Foundation Design Rule-of-Thumb Checklist
Designing a foundation is a crucial step in building a structure that will stand the test of time. It’s important to be conservative in your approach to ensure that the foundation is strong and able to support the building for years to come. Here are some key considerations to keep in mind when designing your foundation:
1. Choose the right location: Make sure to place the bottom of the footing below the frost line on solid, undisturbed soil that is free of organic material. (Your local codes will specify the required frost line depth.)
2. Reinforce for strength: Use continuous horizontal rebar in the footing and at the top of the foundation walls. You can also tie the footing and wall together with vertical rebar. In areas prone to earthquakes or hurricanes, be sure to follow specific anchoring requirements as outlined in local codes.
3. Secure wood members: Tie wood members to the foundation with bolts or straps embedded in the foundation. This will help to ensure that the structure is stable and secure.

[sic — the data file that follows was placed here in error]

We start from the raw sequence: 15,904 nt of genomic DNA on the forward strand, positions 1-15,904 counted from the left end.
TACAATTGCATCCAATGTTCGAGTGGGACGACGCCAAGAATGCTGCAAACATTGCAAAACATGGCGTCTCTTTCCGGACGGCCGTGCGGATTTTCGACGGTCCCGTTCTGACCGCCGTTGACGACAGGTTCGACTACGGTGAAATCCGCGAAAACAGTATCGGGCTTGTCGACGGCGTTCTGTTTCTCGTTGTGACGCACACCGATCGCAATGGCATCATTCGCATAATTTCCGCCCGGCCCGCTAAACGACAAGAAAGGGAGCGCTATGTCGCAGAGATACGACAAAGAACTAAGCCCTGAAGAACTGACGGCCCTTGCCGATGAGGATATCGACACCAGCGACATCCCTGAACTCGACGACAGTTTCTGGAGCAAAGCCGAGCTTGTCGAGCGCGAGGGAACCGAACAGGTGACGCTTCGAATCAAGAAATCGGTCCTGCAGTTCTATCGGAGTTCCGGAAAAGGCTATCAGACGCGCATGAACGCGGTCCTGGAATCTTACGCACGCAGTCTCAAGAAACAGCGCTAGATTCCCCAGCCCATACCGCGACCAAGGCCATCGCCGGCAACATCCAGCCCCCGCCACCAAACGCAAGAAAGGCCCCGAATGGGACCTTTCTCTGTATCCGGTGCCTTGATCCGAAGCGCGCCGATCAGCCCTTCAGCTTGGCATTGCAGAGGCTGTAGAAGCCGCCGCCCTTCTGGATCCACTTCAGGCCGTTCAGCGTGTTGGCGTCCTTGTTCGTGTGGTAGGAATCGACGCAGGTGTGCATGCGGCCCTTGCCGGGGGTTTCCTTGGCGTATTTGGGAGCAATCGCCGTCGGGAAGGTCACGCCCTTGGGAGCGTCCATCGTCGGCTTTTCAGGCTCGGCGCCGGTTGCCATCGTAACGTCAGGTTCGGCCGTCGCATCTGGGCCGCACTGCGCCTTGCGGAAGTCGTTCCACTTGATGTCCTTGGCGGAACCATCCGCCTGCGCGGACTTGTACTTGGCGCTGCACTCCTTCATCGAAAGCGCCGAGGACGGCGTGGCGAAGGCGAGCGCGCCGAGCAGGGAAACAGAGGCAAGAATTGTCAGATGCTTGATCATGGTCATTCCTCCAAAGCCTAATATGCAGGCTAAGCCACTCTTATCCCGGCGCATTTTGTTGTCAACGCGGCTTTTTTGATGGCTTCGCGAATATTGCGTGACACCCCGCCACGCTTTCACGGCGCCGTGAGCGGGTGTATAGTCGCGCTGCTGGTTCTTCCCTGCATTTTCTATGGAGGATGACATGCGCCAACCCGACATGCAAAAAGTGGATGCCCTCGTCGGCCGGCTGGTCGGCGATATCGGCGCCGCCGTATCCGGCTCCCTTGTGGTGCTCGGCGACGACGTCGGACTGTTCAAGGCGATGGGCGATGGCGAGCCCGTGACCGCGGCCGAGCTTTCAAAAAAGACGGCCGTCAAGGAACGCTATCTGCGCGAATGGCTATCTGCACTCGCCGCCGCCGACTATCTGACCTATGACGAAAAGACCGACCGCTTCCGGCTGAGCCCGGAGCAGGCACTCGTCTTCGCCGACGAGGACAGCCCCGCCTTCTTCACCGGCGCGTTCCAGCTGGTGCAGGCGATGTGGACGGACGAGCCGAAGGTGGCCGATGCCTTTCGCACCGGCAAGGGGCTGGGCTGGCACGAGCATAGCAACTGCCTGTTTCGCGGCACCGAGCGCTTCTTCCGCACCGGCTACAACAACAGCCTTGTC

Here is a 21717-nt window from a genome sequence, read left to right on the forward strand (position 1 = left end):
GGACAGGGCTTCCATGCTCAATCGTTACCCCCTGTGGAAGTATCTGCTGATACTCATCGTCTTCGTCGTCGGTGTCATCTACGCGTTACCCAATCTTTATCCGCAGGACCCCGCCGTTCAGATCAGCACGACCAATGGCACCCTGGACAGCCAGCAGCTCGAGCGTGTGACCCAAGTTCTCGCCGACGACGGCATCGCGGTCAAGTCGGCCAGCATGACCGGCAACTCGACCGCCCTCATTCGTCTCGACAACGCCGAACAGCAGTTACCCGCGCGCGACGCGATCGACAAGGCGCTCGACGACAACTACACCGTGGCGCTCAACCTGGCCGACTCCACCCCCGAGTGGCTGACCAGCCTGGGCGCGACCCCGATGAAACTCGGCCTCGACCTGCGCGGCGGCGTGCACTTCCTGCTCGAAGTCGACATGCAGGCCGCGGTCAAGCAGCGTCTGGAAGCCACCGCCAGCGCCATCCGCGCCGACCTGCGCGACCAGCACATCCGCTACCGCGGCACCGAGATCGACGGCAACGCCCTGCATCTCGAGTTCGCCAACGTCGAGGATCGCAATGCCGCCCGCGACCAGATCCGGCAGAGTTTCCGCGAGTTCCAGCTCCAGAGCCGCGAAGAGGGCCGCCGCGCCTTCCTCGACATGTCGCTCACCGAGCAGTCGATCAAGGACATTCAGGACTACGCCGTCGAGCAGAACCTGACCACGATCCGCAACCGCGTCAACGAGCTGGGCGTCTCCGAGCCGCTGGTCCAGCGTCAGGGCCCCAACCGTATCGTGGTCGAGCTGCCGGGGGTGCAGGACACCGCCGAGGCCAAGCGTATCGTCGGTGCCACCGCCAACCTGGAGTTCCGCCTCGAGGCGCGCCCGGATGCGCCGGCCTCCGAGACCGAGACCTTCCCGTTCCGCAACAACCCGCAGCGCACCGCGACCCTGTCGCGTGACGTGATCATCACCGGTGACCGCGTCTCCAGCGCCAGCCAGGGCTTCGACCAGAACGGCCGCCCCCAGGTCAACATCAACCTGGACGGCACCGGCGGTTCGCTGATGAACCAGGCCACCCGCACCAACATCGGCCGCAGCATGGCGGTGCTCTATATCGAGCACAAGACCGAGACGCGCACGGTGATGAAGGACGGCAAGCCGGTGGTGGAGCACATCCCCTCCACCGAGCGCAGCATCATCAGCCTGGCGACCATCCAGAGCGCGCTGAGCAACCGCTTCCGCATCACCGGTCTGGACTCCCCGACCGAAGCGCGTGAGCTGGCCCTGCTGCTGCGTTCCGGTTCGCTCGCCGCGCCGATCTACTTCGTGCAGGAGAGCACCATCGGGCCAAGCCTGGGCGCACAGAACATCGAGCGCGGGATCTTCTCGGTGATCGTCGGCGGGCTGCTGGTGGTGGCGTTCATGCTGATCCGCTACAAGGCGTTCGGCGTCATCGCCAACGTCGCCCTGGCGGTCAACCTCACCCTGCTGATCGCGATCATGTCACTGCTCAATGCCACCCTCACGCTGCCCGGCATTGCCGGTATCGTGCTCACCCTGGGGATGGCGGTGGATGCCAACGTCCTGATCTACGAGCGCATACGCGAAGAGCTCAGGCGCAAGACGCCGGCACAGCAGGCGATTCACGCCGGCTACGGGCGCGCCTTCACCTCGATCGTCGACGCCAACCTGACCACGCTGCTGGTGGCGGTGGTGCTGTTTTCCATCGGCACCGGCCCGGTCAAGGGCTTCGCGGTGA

4. Proper drainage is essential: Make sure to provide adequate drainage around the foundation. Slope the backfill away from the building and keep soil at least 6 inches below all wood.
5. Don’t skimp on details: Use pressure-treated or other decay-resistant wood in contact with concrete. If you’re using pressure-treated lumber, be sure to use hot-dip galvanized straps, hangers, and fasteners, or protect them with a moisture barrier to prevent degradation from the preservative chemicals. Use a moisture barrier between all concrete and untreated wood.
In addition to these minimum requirements, there may be additional measures that need to be taken based on local codes and site conditions. These could include support for loads that don’t fall at the perimeter wall (such as point loads and porches/decks), insulation and moisture barriers, waterproofing and drainage, protection against termites and other insects, and precautions against radon gas. By following these guidelines, you’ll be well on your way to designing a foundation that is strong, durable, and able to support your building for years to come.